Wrexham Wild Flower Verge – Ian Humphreys of Ian Humphreys Photography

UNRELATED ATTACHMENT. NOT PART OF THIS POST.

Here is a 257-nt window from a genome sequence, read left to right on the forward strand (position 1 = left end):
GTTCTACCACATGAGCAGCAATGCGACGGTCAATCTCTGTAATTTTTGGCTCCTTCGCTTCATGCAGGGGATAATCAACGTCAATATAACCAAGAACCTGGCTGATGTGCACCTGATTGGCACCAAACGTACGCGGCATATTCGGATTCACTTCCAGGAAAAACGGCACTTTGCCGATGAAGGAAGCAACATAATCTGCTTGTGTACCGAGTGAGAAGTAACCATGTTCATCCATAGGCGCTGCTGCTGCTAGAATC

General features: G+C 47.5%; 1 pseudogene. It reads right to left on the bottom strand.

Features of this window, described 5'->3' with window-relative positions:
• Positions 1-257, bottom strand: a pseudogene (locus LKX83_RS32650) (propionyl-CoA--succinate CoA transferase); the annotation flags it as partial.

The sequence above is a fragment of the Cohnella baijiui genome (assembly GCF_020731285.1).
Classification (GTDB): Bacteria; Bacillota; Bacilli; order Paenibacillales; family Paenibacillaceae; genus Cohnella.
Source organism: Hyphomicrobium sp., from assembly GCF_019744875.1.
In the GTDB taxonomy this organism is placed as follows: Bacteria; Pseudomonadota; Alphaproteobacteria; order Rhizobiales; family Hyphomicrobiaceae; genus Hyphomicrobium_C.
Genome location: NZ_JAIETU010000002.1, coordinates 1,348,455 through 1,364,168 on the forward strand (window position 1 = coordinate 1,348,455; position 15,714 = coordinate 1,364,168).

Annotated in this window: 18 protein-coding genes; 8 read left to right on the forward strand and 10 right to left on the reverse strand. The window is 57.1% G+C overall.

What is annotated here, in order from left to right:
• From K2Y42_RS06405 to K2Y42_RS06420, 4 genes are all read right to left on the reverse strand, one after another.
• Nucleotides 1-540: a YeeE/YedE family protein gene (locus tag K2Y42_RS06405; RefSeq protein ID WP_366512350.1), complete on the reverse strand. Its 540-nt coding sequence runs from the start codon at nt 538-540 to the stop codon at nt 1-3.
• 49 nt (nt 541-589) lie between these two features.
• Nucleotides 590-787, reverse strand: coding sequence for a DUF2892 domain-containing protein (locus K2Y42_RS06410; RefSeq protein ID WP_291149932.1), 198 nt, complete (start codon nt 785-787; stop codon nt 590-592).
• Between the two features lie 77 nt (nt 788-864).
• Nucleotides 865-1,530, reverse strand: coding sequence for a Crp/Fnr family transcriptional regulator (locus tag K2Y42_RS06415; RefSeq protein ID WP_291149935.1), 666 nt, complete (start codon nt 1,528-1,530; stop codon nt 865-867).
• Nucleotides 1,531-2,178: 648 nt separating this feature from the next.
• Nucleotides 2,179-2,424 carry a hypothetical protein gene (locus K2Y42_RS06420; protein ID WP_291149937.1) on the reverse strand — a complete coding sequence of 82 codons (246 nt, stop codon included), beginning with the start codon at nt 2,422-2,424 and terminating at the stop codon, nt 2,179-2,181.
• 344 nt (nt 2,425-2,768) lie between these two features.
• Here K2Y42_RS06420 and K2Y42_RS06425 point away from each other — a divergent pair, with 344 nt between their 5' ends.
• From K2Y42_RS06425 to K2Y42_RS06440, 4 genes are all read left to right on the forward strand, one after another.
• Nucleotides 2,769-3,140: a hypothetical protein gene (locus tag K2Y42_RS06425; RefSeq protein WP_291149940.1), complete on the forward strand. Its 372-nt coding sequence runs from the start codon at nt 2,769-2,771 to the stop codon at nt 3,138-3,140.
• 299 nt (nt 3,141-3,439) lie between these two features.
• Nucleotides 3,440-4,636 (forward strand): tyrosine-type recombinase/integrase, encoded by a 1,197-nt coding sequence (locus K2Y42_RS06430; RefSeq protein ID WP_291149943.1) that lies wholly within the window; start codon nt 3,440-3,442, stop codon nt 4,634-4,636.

There’s probably not much to be grateful to austerity for but it seems to have stopped North Yorkshire cutting their grass verges and as a consequence they are now blooming with wild flowers and that’s great news for our insects. It may of course be a deliberate North Yorkshire policy to help and enhance our wildlife, whatever, let’s be grateful. There are a few maverick grass verge cutters, boys on toys riding amok on our country lanes on seated lawn mowers and in places the verges have a thinnish safety strip cut along the road side. Mainly however we have umbellifers and cranesbill adding colour and insect food and habitat to our roadsides. According to The Independent The International Union for the Conservation of Nature (IUCN) has assessed less than one per cent of the 1.4m named species of invertebrates, yet of those studied about 40 per cent are considered threatened. Invertebrates constitute 80 per cent of the world’s species yet one in five could be at risk of extinction, scientists found. A word of warning here, strangely this report has a photo of a monarch butterfly attached, surely everyone knows monarch butterflies are American? Makes me wonder about the credibility of the article, but let’s assume the figures are correct. This depressing news is confirmed, however, out by Butterfly Conservation’s The State of the UK’s Butterflies 2015 report which states, “The new analyses provide further evidence of the serious, long-term and ongoing decline of UK butterflies, with 70% of species declining in occurrence and 57% declining in abundance since 1976.” Perhaps naively, I tend to trust wildlife organisations’ claims more than I do those of politicians. Flowers and insects are of course near the bottom of the food chain and maybe soon we shall be seeing more kestrels and barn owls hunting our verges for the voles which this long vegetation will provide homes for. Mostly the flowers I see blooming are members of the umbellifers family, mainly white with a flat top consisting of numerous smaller flowers, umbellifers, such as cow parsley, which is great for insects and it’s rare to find them without something enjoying them. What’s more, the insects aren’t just restricted to bees, they attract all kinds of beetles and flies, look for some splendid longhorn beetles for example. The other flowers we are seeing at the moment on the verges are cranesbill, the blue variety meadow cranesbill, which many folk grow in their gardens especially to attract insects and which often teem with bees of various types, bumble, honey and hoverflies, there are lots of other flowers but these are the most prominent when viewed from your car.